I’m reading Mrs Dalloway by Virginia Woolf.
I loved the opening; Mrs. Dalloway said she would buy the flowers herself. It is not grand or punchy, but I found it particular for an opening line and so liked it (I think it's the intimacy that struck me, it's written as if the reader know what the flowers are for, and who was supposed to buy them).
Then I got through a couple of pages and wasn’t so sure I liked it anymore, until I read (in the introduction?) about the stream of consciousness narrative. With it, I went back to the text and what I’d before seen as meaningless jumping about became much more interesting, a window to a subjectivity that felt so very personal for not being mine. The way the sensations flit on random links is fascinating.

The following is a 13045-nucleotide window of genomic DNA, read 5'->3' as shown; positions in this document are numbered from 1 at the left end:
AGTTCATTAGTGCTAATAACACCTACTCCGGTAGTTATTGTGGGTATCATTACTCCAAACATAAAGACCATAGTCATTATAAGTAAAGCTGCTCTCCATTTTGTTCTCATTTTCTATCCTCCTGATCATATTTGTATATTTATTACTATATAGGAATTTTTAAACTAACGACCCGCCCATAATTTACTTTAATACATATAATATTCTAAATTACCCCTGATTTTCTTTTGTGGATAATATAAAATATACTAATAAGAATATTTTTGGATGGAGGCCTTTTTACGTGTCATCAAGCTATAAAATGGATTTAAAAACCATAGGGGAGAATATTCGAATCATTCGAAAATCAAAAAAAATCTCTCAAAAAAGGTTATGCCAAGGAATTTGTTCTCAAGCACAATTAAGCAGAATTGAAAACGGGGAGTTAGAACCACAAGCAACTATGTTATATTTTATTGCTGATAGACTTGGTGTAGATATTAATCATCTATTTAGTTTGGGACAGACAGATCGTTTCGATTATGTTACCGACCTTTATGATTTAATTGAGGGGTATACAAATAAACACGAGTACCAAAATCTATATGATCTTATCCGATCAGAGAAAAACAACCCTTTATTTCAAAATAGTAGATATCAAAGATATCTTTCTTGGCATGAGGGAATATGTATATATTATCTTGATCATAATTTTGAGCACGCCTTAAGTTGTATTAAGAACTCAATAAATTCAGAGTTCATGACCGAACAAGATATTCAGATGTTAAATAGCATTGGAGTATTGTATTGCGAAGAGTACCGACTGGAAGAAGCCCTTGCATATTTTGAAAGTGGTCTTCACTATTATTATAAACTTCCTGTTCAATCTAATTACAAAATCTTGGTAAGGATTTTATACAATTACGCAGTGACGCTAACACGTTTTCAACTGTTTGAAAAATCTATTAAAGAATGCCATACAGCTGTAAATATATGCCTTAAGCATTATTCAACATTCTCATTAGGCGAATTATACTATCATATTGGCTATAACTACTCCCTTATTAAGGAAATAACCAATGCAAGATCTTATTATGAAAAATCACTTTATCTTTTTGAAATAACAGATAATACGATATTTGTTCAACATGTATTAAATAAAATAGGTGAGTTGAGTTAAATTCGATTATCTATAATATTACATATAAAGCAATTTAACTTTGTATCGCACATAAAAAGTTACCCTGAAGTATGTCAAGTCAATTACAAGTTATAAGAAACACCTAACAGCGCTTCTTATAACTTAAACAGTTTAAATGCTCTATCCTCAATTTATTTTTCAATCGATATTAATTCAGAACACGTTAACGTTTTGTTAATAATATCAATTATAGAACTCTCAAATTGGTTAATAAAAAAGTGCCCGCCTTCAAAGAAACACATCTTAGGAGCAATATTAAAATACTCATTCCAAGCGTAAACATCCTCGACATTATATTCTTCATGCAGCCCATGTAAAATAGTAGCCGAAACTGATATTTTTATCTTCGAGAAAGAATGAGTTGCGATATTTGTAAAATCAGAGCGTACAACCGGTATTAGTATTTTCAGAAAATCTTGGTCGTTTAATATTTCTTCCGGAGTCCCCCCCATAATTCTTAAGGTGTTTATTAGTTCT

I love how a character whose strands of thoughts are laid bare for us meets another character and has all kind of emotions and opinions and feelings about that other character; then later on, we’ve moved on to the insides of the second character, and we see how circumscribed our information about this second character was. Was it Einstein that said there’s a big difference between what we are, what we think we are and what other think we are, or at least, what they say they think we are...?
But then again, what is the “real” us; I could go into all kinds of pseudo-intellectual babble asking whether the me in my head is or isn't truer than the me in the other’s perceptions, or - for that matter - who is “the me in my head” and from where does it come, are its origins physical or spiritual... but, blergh, I can never stand my own for long in these talks, I always run out of steam and/or arguments (as I've already determined, I have no staying power) and deep philosophical reflection is not what I want to do with this blog anyway. All I wanted to say was, I’m enjoying Mrs Dalloway.